Loyalists have carried out a series of sectarian attacks against Catholic homes over the past two days.
In the first attack on Wednesday night three windows were smashed at a house off the Crumlin Road in north Belfast shortly after 9.30pm.
Fireworks were thrown through the broken windows, causing extensive damage to a living room and a bathroom.
Almost a mile away, two windows were smashed at a house on Kingsmere Avenue and two paint bombs were thrown inside, causing extensive damaging to the living room.
In a third attack shortly after 11pm, a 56-year-old woman was treated for shock after she was showered with glass and paint as she sat watching television at her home in Mountainview Park.
The grandmother-of-four, who did not want to be named, said she initially thought she was covered in blood when her living-room window was smashed.
``The first I knew anything was happening was when the window came in around me,'' she said.
``My daughter thought that I was covered in blood but it turned out to be red paint. It was a terrifying experience.''
Two houses in the adjoining Mountainview Gardens, belonging to a father and daughter, were targeted in the same attack.
``The first I knew anything was happening was when I heard a huge thud against the window,'' the man, who was too afraid to be named, said.
``It was only the double glazing which saved us. If it had been petrol bombs none of us would be alive this morning.
``My two-year-old grandson was in hysterics. How do you explain to a child that people are attacking your home just because you are Catholic?''
The windows of several cars were smashed by the attackers, and paint was thrown over the vehicles.
At the same time on Wednesday night, there was also an attack on the home the Antrim chairman of Sinn Féin, Paddy Murray, in the Rathenraw estate.
And shortly after 8.30am on Thursday morning, a group of Catholic schoolboys from St Gabriel's secondary school on the Crumlin Road were attacked by a man with an iron bar.
One of the schoolboys was grabbed by the attacker but managed to escape.
The attacker then made off in the direction of the loyalist Hesketh Road.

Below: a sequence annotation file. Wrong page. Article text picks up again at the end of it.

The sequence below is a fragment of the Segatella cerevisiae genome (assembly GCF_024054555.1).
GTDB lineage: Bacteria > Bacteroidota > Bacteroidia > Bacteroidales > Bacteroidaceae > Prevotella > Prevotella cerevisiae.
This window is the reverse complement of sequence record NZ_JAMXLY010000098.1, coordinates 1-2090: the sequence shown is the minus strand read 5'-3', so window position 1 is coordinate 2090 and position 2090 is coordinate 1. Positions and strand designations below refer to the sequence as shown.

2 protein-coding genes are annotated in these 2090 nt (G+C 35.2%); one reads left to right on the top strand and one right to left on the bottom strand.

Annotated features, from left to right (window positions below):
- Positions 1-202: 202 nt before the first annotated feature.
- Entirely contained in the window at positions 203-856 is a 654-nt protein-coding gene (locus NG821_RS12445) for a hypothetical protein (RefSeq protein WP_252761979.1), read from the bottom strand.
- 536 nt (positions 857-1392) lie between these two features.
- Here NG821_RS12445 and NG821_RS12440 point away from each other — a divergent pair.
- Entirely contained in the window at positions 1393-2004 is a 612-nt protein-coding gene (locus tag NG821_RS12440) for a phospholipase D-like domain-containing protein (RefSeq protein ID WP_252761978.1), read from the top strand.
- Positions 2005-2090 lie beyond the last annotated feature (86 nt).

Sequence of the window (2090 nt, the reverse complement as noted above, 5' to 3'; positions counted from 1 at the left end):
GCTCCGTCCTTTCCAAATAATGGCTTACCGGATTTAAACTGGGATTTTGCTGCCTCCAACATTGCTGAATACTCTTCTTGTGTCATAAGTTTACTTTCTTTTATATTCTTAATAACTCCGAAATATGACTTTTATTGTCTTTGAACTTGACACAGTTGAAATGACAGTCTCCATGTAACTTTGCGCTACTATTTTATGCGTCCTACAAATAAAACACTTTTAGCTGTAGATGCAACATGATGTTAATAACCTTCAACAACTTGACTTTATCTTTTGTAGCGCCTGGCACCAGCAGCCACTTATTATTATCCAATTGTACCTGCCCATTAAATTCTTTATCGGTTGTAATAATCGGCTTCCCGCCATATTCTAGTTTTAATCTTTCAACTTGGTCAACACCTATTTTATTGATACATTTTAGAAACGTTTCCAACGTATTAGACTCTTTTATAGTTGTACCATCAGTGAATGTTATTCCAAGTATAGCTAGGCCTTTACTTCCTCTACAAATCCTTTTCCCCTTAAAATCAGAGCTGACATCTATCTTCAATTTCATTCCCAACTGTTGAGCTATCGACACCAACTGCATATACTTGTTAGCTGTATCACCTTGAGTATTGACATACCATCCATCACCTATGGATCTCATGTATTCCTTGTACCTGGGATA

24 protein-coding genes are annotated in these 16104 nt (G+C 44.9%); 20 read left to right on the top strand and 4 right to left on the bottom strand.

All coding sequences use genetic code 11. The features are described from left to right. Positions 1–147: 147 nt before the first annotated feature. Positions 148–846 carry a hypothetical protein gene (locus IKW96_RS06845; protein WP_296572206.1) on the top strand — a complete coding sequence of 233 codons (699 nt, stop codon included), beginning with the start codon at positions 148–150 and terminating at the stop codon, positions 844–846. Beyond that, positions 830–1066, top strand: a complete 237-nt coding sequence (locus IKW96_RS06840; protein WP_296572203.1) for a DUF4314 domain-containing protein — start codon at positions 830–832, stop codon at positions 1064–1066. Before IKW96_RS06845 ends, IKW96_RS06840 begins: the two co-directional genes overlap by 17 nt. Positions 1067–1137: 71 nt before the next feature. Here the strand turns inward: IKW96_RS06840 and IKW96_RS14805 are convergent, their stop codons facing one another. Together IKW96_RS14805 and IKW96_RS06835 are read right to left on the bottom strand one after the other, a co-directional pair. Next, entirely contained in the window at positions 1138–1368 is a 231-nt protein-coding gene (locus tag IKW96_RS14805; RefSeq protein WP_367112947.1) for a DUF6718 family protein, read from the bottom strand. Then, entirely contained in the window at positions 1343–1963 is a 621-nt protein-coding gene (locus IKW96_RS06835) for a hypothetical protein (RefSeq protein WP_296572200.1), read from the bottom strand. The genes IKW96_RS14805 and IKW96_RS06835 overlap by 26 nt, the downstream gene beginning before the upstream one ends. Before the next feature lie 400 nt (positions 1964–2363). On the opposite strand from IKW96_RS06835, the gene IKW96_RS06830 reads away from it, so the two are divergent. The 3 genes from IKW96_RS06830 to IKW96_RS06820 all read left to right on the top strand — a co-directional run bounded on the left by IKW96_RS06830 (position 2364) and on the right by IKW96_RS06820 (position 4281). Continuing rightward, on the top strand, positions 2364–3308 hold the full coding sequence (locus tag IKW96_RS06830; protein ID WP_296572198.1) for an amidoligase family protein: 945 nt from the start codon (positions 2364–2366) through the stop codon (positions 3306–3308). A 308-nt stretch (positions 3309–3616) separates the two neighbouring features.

The attacks came less than 24 hours after loyalists alleged republicans had carried out attacks on Protestant homes on Tuesday night.
Sinn Féin's Gerry Kelly said that while he condemned all sectarian attacks, he remained unconvinced that republicans had been responsible for the attacks on Protestant homes earlier this week.
``I am against attacks on anyone's house, regardless of their religion,'' he said.
``But what I will say is that it is questionable that the attacks on these Protestant homes didn't take place on an interface, but were deep within loyalist areas.
``I am concerned that this may be similar to attacks on Protestant houses three years ago, which were initially blamed on republicans, but were later proved to have been carried out by the UDA.
``It would appear that elements of the UDA may be using this same tactic again to justify attacks on the homes of innocent Catholics.
The violence came as Sinn Féin released a dosssier documenting 160 separate attacks including shootings, bombings and assaults ocer the past three months.
At a Belfast press conference on Wednesday, Sinn Féin chief negotiator Martin McGuinness said this was only the tip of the iceberg and he urged all political parties to speak out with one voice against the ongoing sectarian campaign.
He explained that the document will be forwarded to the British and Irish governments.
Mr McGuinness said: ``In the past three months, despite relative calm at some interface areas, loyalist violence has persisted with more than 160 separate attacks, including numerous gun attacks, 54 bomb attacks and 43 serious assaults and stabbings.
``Also in the past number of weeks this campaign has spread to a number of schools, with devices being left at school gates.''
Sinn Féin said if has been aware that over the past year of intensive contacts between unionist political leaders, with UUP authority and the leaders of the various paramilitary groups have been ongoing.
``Unionist politicians should explain the insight this has given them into what is going on within these armed groups and tell us when this sustained campaign will end.
Sinn Féin's Mr McGuinness said that there were ``elements within the UDA'' who were involved in attacks, with the support of people within British military intelligence, who were trying to de-stabilise the situation.
Last night, the UPRG, which represents the UDA politically, claimed that the group was committed to peace.
But Sinn Féin Representative for North Belfast Gerry Kelly said the UDA had orchestrated most of the over 160 sectarian attacks carried out by loyalists in the past three month ``despite the fact that we were assured by the UPRG that the UDA was on cessation.
``What people want to hear from the UPRG is that the attacks will end and what they want form the UDA is a halt to their campaign of sectarian attacks.
``Given the record of both groups people, in nationalists areas simply do not believe what the UPRG is saying. The intentions of the UDA will not be judged on the basis of statements from the UPRG, but on the actions of loyalists on the ground.''
* In other incidents, a prison officer's home was attacked with a petrol bomb in Newtownabbey, County Antrim, last night. The bomb caused damage to the officer's car, which was parked in the driveway of his home.
And a family of four escaped injury overnight after shots were fired through the window of their home in Bangor, County Down. A man, a woman and two teenage boys were sleeping upstairs when the attack on their home in the West Moreland area of the town.
Earlier, a phone box in the town was destroyed by an explosion. An explosive device, placed on top of the phone box, detonated shortly after midnight. Both incidents have been blamed on loyalists.